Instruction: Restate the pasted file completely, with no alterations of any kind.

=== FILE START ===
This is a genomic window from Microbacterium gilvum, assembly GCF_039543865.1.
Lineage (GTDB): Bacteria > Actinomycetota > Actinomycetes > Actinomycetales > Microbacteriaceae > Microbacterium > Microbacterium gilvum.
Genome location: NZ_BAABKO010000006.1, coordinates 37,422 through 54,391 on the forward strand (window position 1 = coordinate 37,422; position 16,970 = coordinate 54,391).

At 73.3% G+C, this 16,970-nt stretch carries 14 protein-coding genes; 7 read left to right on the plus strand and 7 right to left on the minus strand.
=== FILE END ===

This is a genomic window from Microbacterium gilvum, assembly GCF_039543865.1.
Lineage (GTDB): Bacteria > Actinomycetota > Actinomycetes > Actinomycetales > Microbacteriaceae > Microbacterium > Microbacterium gilvum.
Genome location: NZ_BAABKO010000006.1, coordinates 37,422 through 54,391 on the forward strand (window position 1 = coordinate 37,422; position 16,970 = coordinate 54,391).

At 73.3% G+C, this 16,970-nt stretch carries 14 protein-coding genes; 7 read left to right on the plus strand and 7 right to left on the minus strand.